The shifting ground of 'civilization': Amahuaca people's engagement with missionation and modernity in lowland Peru
Christopher Hewlett (University of St Andrews)
Paper short abstract:
This paper examines connections between Amahuaca people in the Peruvian lowlands and the Summer Institute of Linguistics from the early 1950s until the mid 1990s with particular focus on changing notions of political personhood and civilization.
Paper long abstract:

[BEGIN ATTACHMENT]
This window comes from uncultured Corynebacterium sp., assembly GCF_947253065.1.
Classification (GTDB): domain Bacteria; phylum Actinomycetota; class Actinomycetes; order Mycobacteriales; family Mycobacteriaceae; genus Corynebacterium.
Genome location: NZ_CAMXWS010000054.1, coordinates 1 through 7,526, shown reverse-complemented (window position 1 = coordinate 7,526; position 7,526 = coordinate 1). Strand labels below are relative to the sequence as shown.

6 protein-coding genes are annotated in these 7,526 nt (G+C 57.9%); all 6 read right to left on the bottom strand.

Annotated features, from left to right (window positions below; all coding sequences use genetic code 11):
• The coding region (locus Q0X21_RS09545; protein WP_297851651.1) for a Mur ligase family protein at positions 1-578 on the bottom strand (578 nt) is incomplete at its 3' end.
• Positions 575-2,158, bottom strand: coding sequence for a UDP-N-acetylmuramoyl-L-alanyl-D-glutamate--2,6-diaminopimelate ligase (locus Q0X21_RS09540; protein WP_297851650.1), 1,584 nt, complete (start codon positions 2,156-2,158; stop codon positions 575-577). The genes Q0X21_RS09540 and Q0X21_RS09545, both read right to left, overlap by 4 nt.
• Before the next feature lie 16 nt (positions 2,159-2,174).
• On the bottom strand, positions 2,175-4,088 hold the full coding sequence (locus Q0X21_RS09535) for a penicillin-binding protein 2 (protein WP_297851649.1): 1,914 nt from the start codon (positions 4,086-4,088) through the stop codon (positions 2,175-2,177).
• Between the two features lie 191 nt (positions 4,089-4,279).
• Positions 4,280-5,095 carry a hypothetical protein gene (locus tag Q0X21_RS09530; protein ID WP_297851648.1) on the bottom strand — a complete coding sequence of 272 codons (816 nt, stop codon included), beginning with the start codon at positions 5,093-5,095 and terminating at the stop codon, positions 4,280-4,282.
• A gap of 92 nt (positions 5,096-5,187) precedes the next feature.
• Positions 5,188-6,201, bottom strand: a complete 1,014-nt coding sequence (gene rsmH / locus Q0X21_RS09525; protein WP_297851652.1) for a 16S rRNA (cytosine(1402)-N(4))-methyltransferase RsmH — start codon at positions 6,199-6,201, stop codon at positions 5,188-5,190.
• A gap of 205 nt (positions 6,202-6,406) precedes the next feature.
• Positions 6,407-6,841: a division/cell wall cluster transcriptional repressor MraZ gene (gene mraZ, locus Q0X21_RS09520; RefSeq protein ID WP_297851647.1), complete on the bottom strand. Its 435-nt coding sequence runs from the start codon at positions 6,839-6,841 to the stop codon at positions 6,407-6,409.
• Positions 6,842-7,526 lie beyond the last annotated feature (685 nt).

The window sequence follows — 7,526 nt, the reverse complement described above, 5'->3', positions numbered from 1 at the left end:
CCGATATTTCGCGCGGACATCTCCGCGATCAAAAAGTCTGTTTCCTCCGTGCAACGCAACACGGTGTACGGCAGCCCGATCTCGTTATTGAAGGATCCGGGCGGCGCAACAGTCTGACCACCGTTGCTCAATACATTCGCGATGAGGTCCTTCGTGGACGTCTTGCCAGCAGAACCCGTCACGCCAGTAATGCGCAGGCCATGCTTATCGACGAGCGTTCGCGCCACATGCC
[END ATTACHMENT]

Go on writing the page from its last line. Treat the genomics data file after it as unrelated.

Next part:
This paper examines connections between Amahuaca people in the Peruvian lowlands and the Summer Institute of Linguistics (SIL) from the early 1950s until the mid 1990s. The first mission was founded in 1953 at the headwaters of the Inuya River with the primary aim of integrating Amahuaca people into wider Peruvian society. Over the course of the forty-year period in which the SIL actively engaged with Amahuaca people wider society and systems of governance underwent major transformations. By focusing on three specific moments in time (1950s, 1970s and 1990s) the aim is to examine how responses by the SIL to government and international pressures articulated with and/or diverged from the expectations and aspirations of Amahuaca people. While the initial project began in terms of 'saving' Amahuaca people, aims that were embedded in wider notions of modernization and national integration, by the 1990s the mission was seen as being only partly successful by the government and SIL based on new and very detailed criteria. These criteria correspond to wider shifts based on specific notions of individual agency, divisions of labor and representative democracy. In short, although Amahuaca people remain at the periphery of regional social and political life due to their participation in the SIL project they have come to perceive of themselves as part of wider society and are seeking ways to integrate that often contradict fundamental expectations stemming from the shifting ground of modernity and civilization.
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